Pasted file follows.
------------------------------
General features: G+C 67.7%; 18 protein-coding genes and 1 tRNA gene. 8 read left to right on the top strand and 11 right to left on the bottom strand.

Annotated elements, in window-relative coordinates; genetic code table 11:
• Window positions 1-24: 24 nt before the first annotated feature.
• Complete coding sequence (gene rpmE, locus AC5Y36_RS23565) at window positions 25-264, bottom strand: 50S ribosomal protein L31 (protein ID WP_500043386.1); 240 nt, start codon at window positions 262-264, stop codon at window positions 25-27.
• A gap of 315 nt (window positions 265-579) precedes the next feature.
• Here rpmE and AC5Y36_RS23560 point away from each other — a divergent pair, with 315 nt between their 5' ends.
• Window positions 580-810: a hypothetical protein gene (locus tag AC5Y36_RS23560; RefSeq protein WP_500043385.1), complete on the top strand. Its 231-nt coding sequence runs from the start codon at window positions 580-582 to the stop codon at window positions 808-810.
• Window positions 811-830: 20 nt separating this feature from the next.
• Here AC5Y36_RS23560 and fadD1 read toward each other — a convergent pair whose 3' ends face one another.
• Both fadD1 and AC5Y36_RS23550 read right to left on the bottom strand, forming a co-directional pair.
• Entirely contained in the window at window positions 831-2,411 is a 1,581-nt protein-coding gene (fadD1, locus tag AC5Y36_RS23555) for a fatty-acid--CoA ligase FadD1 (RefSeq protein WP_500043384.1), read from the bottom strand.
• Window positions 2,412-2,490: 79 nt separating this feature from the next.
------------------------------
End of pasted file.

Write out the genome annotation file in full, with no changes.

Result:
General features: G+C 67.7%; 18 protein-coding genes and 1 tRNA gene. 8 read left to right on the top strand and 11 right to left on the bottom strand.

Annotated elements, in window-relative coordinates; genetic code table 11:
• Window positions 1-24: 24 nt before the first annotated feature.
• Complete coding sequence (gene rpmE, locus AC5Y36_RS23565) at window positions 25-264, bottom strand: 50S ribosomal protein L31 (protein ID WP_500043386.1); 240 nt, start codon at window positions 262-264, stop codon at window positions 25-27.
• A gap of 315 nt (window positions 265-579) precedes the next feature.
• Here rpmE and AC5Y36_RS23560 point away from each other — a divergent pair, with 315 nt between their 5' ends.
• Window positions 580-810: a hypothetical protein gene (locus tag AC5Y36_RS23560; RefSeq protein WP_500043385.1), complete on the top strand. Its 231-nt coding sequence runs from the start codon at window positions 580-582 to the stop codon at window positions 808-810.
• Window positions 811-830: 20 nt separating this feature from the next.
• Here AC5Y36_RS23560 and fadD1 read toward each other — a convergent pair whose 3' ends face one another.
• Both fadD1 and AC5Y36_RS23550 read right to left on the bottom strand, forming a co-directional pair.
• Entirely contained in the window at window positions 831-2,411 is a 1,581-nt protein-coding gene (fadD1, locus tag AC5Y36_RS23555) for a fatty-acid--CoA ligase FadD1 (RefSeq protein WP_500043384.1), read from the bottom strand.
• Window positions 2,412-2,490: 79 nt separating this feature from the next.